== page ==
Earlier this morning, the Supreme Court ordered the lower District Court to reconsider the status of the race-conscious admissions programs of the University of Texas. The decision is an incremental step toward curbing affirmative action but allows schools to continue with race conscious admissions programs for now.
The 7-1 ruling preserves the Supreme Court’s precarious policy on affirmative action. The Supreme Court has largely condemned quotas and allowed “holistic” admissions programs even when the two amount to the roughly the same thing. The ruling requires schools to justify more narrowly their admissions process to district courts.
“The university must prove that the means chosen by the university to attain diversity are narrowly tailored to that goal,” writes Justice Kennedy in the majority opinion. The courts must “verify that it is necessary for a university to use race to achieve the educational benefits of diversity.” Furthermore, this must include “a careful judicial inquiry into whether a university could achieve sufficient diversity without using racial classifications.”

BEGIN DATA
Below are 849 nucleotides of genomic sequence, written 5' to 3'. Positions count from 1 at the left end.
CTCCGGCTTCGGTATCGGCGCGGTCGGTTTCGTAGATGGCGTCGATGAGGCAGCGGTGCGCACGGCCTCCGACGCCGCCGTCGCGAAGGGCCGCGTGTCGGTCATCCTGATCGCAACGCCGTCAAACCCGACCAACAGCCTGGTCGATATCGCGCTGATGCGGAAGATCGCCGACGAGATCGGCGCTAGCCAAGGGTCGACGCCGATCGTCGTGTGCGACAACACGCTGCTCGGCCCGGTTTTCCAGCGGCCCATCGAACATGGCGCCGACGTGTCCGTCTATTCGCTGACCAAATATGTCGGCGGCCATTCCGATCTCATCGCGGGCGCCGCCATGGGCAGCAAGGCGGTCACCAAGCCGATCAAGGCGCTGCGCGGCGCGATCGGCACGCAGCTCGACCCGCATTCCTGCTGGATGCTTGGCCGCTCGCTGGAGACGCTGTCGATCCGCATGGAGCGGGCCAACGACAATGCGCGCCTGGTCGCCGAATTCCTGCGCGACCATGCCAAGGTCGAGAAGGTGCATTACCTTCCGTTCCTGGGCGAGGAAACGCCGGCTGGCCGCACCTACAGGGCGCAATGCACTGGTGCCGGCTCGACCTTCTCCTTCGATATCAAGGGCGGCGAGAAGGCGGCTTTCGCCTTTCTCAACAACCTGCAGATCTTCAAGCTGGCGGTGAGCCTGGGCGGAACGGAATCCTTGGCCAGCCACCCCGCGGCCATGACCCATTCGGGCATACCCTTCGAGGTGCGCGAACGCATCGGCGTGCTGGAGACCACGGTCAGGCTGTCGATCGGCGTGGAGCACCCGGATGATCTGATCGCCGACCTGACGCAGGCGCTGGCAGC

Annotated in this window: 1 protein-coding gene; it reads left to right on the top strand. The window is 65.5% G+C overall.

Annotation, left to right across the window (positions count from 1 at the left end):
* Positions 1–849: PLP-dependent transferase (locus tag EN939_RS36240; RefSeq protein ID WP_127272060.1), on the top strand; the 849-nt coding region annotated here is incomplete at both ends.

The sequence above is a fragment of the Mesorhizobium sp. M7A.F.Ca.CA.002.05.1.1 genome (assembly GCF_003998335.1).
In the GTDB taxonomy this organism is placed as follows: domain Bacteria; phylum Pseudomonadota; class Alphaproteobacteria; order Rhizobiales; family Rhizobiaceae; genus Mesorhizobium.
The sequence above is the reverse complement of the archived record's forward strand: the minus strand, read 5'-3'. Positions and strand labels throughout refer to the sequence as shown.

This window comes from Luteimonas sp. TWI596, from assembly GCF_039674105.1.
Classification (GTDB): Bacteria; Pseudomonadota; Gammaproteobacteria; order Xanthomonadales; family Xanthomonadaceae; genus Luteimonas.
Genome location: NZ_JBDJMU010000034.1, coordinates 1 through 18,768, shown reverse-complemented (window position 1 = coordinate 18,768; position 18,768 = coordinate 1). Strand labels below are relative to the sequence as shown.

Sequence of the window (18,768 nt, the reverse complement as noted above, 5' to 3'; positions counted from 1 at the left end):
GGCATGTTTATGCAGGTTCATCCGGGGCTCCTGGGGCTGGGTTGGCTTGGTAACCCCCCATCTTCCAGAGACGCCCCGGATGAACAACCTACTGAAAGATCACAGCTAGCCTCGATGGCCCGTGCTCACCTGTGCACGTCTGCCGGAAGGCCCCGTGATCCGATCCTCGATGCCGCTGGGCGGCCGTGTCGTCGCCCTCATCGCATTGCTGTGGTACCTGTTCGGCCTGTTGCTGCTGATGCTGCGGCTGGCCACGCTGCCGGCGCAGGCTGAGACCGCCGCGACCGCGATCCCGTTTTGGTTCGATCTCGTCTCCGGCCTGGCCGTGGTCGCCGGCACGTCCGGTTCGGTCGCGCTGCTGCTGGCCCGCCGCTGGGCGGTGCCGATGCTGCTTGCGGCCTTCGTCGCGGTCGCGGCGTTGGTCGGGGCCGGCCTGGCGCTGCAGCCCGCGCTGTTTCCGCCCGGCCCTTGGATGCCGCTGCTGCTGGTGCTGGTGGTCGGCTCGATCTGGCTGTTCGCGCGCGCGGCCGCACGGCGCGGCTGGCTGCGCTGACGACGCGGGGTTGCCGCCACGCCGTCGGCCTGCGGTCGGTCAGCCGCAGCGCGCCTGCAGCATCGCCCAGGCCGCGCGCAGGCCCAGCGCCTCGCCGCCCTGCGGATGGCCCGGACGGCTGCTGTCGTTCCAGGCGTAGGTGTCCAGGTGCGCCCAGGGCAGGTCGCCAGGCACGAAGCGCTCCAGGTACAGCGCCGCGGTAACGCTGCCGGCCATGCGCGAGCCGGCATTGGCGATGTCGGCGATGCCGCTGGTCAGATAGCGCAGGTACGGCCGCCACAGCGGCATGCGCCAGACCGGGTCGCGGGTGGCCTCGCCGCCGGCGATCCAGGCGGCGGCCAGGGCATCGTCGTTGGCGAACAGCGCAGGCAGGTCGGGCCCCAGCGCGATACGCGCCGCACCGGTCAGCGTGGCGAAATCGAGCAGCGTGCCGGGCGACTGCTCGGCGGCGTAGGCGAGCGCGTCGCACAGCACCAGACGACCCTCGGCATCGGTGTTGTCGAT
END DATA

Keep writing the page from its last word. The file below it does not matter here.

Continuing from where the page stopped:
However, this matter of whether affirmative action is justified or not is exactly what most were expecting the Supreme Court to decide rather than the matter of who should decide and how. For now, the Supreme Court maintains its broad approach to affirmative action: educational diversity is important enough to overcome federal restrictions against racial discrimination.
The decision comes as a disappointment for many. Affirmative action is more unpopular among Americans now than it ever has before. However it is also displeasing to advocates of affirmative action who see this as an incremental step towards the decline of the program. Finally, the ruling is most unwelcome to universities that engage in race conscious admissions programs. The ruling opens a floodgate of potential lawsuits from similarly dissatisfied and skeptical applicants. The onus is now on the side of the universities to expend their time and resources into justifying their programs.
In effect, the Supreme Court has put the burden of proof on the schools. It allows affirmative action so long as it can be proven necessary. However, this is precisely the debate that has been ongoing since the 1970s that was expected to be put to rest today. The ruling smacks of evasion rather than adjudication and, despite its nearly unanimous support in Court, is likely to please no one.